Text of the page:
I do not think this is a weakness in our theology to admit mystery. Every worldview has mysteries it cannot explain. We can know God, love Him and trust Him all without understanding such questions and if I understand Scripture and history aright God seeks those who will worship in spirit an truth with what revelation they possess because knowledge cannot increase faith in someone who has rejected the Spirit of God’s testimony to the simple truths of God’s nature and Christ’s work on the cross.

Many blessings brother! I respect your desire to understand the deep things of God and in this matter am not offering a critique. I was simply trying to provide clarity for anyone reading along with the thread on what the historic Church has taught since that was referenced but never defined.


(Steven Kalinowski) #9

Good video. Very nicely done. Thanks.


(Tim Ramey) #10

@SeanO @CarsonWeitnauer @Steven_Kalinowski
Sean, you are a gentle, non-judgmental man. I thank you for your tender heart that is ultimately concerned that I do not stray off the path. For that, I am eternally grateful.

Having said that, I feel that I am not outside the boundary because, as I asked you where I was in the examples that the video gave of being outside of the Christian boundary, I didn’t agree with any of those ideas outside of the fence. You did not tell me where I was wrong but I perceive that you would put me in the category of saying that Jesus was God and man but while on earth, He was not God. I would never say that and am emphatic that I don’t convey that.

If you were to be kidnapped drugged and placed in a foreign country, although you were treated as nothing and made to do menial work, you’d always be the scholarly Sean. No one could take that away from you. Analogies always have holes in them so this one is terrible. But I am trying to convey that you are always Sean who loves Jesus and no one can take that from you. So when Jesus is God, He can never not be God. He is always God. However, He chose to set aside His advantage in being human so that He could not escape lifes’ problems because He can turn to His deity. Rather, He was God, He is God and always will be God but He, on His own volition, chose not to live as God but as man. Now here is the crucial point - though He emptied Himself of His deity in order to live like we do, it does not mean that He was not God. He still was. HE CHOSE not to live in His divine form. I heard of some guys who chose to live as homeless people for a year - no going home, no going to their bank account bu wanted to experience what a homeless person goes through. At any time, they could have given it up and returned to their real lives but they chose to forsake it. They were truly homeless but in reality, they weren’t - they only put on the form of being homeless and forsook what they actually had to experience what a homeless person does. The truth was, they were homeless individuals but they weren’t really because after the year, they went back to what they truly were. Again, analogies stink but I’m trying to convey that I believe with all of my heart that Jesus was always God and I don’t have anything better to convey my ideas but by analogies that will always fall short. So where’s the rub?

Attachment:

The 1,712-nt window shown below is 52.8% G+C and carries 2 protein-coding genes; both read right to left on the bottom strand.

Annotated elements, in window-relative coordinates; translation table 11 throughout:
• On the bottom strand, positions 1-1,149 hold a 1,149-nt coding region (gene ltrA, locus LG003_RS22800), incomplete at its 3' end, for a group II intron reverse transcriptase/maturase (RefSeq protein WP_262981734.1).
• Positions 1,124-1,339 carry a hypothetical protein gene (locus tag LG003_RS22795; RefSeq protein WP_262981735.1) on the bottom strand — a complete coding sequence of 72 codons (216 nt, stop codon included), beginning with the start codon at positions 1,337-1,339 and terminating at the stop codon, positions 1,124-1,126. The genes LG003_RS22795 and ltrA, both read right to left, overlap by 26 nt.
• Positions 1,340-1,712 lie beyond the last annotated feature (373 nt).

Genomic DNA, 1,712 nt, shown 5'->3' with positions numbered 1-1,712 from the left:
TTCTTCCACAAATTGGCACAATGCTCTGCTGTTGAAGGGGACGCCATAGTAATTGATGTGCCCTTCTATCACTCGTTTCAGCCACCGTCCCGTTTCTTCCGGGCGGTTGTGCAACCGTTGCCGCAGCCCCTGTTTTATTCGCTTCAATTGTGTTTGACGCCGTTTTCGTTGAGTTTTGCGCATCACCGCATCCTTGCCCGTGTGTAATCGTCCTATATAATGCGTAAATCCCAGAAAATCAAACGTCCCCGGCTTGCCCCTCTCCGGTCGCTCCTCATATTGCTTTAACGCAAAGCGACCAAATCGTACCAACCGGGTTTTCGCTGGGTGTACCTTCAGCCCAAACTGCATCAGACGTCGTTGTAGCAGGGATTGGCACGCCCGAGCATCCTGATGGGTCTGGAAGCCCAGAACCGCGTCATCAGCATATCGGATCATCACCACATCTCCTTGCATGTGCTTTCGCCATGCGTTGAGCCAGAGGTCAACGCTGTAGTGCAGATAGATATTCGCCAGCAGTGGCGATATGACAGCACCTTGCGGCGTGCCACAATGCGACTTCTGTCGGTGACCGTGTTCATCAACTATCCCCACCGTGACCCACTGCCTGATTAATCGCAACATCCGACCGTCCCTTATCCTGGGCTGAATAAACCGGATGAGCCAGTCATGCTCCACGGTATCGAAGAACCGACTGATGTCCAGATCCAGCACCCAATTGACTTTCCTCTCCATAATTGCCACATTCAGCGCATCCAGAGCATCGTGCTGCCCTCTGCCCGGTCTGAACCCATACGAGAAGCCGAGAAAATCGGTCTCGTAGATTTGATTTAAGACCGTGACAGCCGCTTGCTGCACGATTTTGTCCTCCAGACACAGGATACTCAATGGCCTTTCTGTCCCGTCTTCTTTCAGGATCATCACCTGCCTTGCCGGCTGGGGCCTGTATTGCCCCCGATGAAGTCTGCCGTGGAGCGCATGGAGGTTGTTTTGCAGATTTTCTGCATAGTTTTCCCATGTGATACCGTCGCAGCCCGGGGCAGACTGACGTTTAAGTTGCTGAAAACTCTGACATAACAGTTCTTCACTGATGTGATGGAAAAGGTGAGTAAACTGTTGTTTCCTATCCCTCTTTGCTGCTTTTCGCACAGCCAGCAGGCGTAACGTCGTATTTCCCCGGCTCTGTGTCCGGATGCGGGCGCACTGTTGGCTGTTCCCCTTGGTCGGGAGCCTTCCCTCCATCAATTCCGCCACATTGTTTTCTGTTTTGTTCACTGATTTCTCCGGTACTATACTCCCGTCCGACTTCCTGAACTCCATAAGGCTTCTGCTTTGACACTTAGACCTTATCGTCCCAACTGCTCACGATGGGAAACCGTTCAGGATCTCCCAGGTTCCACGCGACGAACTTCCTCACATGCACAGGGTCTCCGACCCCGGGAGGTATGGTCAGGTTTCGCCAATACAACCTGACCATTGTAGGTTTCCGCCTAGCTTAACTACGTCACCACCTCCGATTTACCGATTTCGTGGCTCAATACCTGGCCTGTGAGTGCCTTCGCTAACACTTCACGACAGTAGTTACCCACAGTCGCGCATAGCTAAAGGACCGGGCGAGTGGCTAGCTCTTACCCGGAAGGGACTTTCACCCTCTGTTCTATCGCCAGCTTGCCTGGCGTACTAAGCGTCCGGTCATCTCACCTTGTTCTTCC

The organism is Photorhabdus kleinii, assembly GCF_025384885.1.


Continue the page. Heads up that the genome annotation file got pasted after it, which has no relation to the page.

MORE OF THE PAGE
I don’t understand your quote:

I don’t feel that I am saying what is not the case. I feel that others are not saying what is the case because they fit it into what they believe but ignore the passage in Philippians. No one seems to attempt saying what it says because it does not seem to fit into their box. Rather, I am attempting to explain that passage while staying in the confines that Jesus was and is fully God and fully man. No one tells me where I’m wrong. They just send me on to another preacher or video that says what they think and I feel that whether I agree with every word they say or not, I do not step outside of the Christian boundaries. The 3 minute video had me in complete agreement. So you and Carson and others have hinted that I’m off but I’m never told where I’m wrong so I can speak to it.